Speedy (1928)

Passed   |    |  Action, Comedy, Family

Speedy (1928) Poster

Harold "Speedy" Swift, a fan of Babe Ruth and the New York Yankees, saves from extinction the city's last horse-drawn trolley, operated by his girlfriend's grandfather.



  • Josephine Crowell and Harold Lloyd in Speedy (1928)
  • Ann Christy and Harold Lloyd in Speedy (1928)
  • Harold Lloyd in Speedy (1928)
  • Ann Christy and Harold Lloyd in Speedy (1928)
  • Harold Lloyd in Speedy (1928)
  • Harold Lloyd in Speedy (1928)

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2 May 2006 | ccthemovieman-1
| New York City, Harold & The Babe In Their Prime
For a number of people, this is their Harold Lloyd film, especially if they are from New York City. I can understand that, as it's a funny movie and has great shots of what it looked like in NYC in 1927. (The film was released in 1928). It also is famous for having a 5-minute guest appearance by Babe Ruth.

My vote still goes to "The Freshman," as Lloyd's best but that's all subjective. This is a solid entry and if nothing, else it's a great showcase to see what The Big Apple looked like 80 years ago.

This gets off to good start, too, unlike a number of silent comedies. Harold's ice- cream parlor antics, as a soda jerk, are a lot of fun to watch. I loved the way he signaled his co-workers on how his beloved home team, the Yankees, were doing inning-by-inning. After Harold loses that job, he winds up driving a cab and then, at the end trying to help his girlfriend's father. The elderly man drives the last horse-trolley in the city and is being threatened by someone who wants to buy him out, and Harold comes to the rescue with a dramatic race to beat the clock in the final hectic 15 minutes of the film.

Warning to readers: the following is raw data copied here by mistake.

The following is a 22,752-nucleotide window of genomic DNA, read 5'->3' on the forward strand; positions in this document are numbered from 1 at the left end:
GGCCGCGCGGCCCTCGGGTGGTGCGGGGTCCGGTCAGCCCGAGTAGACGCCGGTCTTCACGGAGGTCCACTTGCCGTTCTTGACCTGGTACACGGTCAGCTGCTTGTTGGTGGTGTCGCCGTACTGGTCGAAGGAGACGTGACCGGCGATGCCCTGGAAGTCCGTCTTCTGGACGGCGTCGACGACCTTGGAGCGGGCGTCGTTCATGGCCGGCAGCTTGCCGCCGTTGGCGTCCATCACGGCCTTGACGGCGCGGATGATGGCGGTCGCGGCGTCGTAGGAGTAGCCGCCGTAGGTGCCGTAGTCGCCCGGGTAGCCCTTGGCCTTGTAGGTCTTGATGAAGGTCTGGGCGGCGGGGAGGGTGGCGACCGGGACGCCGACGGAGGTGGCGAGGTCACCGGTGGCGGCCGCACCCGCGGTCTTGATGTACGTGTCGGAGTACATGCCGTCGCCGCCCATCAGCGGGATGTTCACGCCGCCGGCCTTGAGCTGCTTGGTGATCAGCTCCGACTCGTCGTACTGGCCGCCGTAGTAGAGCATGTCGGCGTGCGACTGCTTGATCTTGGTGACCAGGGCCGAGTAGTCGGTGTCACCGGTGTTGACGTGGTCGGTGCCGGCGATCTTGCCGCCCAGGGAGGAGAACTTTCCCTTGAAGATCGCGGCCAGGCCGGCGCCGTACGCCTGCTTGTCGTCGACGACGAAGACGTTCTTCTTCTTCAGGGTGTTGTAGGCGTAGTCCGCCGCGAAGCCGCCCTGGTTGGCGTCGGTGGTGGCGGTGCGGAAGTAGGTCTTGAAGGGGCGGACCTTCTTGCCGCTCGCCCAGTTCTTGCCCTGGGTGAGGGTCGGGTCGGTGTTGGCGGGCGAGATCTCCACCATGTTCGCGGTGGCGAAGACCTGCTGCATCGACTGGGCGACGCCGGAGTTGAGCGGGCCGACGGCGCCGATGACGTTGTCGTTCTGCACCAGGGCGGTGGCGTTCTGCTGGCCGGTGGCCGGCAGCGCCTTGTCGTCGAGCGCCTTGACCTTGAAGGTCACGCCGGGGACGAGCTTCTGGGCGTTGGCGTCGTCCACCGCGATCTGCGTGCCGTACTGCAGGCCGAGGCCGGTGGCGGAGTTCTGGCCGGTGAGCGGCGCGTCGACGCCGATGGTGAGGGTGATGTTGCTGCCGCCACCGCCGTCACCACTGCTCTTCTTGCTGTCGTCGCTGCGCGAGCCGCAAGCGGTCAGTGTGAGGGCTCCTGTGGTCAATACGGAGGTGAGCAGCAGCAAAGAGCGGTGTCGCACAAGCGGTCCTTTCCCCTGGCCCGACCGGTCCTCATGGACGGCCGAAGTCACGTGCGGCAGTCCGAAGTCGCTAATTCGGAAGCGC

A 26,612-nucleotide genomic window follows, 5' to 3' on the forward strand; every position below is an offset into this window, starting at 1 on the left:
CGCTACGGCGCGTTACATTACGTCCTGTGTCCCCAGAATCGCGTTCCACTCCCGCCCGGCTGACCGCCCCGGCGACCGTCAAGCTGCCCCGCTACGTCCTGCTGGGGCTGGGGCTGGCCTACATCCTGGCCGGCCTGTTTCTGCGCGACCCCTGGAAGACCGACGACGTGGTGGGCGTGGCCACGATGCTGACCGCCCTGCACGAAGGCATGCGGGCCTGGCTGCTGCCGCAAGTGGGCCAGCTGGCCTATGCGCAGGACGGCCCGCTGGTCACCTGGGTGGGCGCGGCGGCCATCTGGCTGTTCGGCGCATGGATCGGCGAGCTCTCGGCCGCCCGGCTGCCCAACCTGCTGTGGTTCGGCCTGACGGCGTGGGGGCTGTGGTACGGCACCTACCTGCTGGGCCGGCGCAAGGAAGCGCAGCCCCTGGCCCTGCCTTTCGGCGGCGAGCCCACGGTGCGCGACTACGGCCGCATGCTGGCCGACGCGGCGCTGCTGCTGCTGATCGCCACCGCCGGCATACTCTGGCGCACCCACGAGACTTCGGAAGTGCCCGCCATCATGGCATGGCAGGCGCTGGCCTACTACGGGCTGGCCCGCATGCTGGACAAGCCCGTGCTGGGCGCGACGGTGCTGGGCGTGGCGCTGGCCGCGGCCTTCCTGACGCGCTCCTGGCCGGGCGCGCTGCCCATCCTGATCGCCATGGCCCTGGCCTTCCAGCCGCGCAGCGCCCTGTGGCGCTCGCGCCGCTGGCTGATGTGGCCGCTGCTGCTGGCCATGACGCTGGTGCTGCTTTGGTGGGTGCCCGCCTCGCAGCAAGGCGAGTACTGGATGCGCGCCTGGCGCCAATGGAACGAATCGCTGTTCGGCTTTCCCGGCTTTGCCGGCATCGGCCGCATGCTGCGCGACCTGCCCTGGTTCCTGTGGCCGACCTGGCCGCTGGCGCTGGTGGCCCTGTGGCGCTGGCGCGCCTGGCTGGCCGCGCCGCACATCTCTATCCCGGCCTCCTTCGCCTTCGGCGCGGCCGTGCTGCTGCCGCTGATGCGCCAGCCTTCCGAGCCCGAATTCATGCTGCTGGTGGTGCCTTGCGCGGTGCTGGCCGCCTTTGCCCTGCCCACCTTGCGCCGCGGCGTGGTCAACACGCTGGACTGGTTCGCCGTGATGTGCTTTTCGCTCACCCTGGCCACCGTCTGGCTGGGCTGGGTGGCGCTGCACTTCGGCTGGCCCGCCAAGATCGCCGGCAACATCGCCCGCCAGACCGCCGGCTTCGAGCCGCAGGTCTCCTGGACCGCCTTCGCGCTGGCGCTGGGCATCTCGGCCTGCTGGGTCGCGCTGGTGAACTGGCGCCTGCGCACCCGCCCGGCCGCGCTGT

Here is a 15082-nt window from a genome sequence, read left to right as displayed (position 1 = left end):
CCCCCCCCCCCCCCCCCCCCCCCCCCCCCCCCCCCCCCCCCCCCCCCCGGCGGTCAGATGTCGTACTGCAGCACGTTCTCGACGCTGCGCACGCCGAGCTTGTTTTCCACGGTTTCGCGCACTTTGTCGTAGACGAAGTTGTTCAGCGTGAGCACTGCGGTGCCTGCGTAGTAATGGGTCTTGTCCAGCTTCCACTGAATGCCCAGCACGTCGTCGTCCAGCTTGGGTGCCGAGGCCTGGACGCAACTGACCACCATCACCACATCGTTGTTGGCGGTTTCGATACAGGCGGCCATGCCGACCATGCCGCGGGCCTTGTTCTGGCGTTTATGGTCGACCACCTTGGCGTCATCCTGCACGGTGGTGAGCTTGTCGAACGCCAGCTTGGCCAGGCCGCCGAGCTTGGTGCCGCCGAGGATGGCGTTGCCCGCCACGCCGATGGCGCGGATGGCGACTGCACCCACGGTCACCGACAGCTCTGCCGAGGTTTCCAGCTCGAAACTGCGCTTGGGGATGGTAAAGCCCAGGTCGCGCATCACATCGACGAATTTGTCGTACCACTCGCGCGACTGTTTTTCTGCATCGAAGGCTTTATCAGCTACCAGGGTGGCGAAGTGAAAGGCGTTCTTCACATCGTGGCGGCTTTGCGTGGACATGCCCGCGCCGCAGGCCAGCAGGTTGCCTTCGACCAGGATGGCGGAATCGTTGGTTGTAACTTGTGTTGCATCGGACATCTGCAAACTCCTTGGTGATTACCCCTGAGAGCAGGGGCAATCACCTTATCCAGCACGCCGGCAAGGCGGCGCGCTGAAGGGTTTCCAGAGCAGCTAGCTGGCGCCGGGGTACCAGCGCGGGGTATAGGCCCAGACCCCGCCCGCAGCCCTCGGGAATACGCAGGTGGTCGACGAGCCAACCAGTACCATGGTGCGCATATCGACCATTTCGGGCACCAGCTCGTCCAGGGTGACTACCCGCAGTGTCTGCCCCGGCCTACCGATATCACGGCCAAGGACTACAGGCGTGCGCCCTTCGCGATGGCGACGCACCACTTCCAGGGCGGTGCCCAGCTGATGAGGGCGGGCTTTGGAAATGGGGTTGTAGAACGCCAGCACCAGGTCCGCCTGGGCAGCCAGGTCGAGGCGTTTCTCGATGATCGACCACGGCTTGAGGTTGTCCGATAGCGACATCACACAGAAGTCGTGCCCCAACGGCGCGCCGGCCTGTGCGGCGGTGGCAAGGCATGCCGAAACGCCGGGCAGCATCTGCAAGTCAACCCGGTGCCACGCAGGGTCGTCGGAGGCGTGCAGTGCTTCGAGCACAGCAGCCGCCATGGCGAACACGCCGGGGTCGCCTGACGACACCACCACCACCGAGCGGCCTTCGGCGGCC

While he was driving the cab, he gets the famous Ruth as one of his customers and he's so excited he almost cracks up the cab and Ruth goes crazy in the back seat. It's a funny scene.

Also tied in with the film is a nice, long scene with Lloyd and his girl (Ann Christy) having a wild day at Coney Island. That, too, was fun and interesting to see. In all, a fun movie and a chance to see Lloyd finish up his great silent career, before films changed to "talkies."

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